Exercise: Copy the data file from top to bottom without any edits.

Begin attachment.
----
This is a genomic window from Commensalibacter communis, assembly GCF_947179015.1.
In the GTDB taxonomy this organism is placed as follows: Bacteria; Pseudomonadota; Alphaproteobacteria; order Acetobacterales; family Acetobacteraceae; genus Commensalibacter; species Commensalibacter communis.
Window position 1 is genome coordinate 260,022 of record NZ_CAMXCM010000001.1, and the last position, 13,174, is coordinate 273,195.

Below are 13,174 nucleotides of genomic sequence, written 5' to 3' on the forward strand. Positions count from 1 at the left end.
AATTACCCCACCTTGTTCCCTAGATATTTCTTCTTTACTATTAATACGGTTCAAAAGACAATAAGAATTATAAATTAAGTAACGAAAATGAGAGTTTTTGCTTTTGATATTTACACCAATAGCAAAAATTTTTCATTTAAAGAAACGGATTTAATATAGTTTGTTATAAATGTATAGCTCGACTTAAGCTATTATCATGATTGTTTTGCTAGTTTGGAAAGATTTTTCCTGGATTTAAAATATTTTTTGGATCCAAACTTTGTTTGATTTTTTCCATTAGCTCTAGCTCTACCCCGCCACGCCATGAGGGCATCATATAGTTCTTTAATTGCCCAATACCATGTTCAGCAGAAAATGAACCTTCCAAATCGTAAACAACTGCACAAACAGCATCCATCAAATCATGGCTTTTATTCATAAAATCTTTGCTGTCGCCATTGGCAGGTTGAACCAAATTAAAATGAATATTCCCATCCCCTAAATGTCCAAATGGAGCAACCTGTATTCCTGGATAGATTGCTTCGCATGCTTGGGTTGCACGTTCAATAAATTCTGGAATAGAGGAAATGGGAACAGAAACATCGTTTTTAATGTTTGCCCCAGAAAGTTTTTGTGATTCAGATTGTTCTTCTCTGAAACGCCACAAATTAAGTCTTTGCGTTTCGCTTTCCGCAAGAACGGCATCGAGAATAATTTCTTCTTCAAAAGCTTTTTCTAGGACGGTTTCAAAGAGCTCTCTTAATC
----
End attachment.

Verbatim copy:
This is a genomic window from Commensalibacter communis, assembly GCF_947179015.1.
In the GTDB taxonomy this organism is placed as follows: Bacteria; Pseudomonadota; Alphaproteobacteria; order Acetobacterales; family Acetobacteraceae; genus Commensalibacter; species Commensalibacter communis.
Window position 1 is genome coordinate 260,022 of record NZ_CAMXCM010000001.1, and the last position, 13,174, is coordinate 273,195.

Below are 13,174 nucleotides of genomic sequence, written 5' to 3' on the forward strand. Positions count from 1 at the left end.
AATTACCCCACCTTGTTCCCTAGATATTTCTTCTTTACTATTAATACGGTTCAAAAGACAATAAGAATTATAAATTAAGTAACGAAAATGAGAGTTTTTGCTTTTGATATTTACACCAATAGCAAAAATTTTTCATTTAAAGAAACGGATTTAATATAGTTTGTTATAAATGTATAGCTCGACTTAAGCTATTATCATGATTGTTTTGCTAGTTTGGAAAGATTTTTCCTGGATTTAAAATATTTTTTGGATCCAAACTTTGTTTGATTTTTTCCATTAGCTCTAGCTCTACCCCGCCACGCCATGAGGGCATCATATAGTTCTTTAATTGCCCAATACCATGTTCAGCAGAAAATGAACCTTCCAAATCGTAAACAACTGCACAAACAGCATCCATCAAATCATGGCTTTTATTCATAAAATCTTTGCTGTCGCCATTGGCAGGTTGAACCAAATTAAAATGAATATTCCCATCCCCTAAATGTCCAAATGGAGCAACCTGTATTCCTGGATAGATTGCTTCGCATGCTTGGGTTGCACGTTCAATAAATTCTGGAATAGAGGAAATGGGAACAGAAACATCGTTTTTAATGTTTGCCCCAGAAAGTTTTTGTGATTCAGATTGTTCTTCTCTGAAACGCCACAAATTAAGTCTTTGCGTTTCGCTTTCCGCAAGAACGGCATCGAGAATAATTTCTTCTTCAAAAGCTTTTTCTAGGACGGTTTCAAAGAGCTCTCTTAATC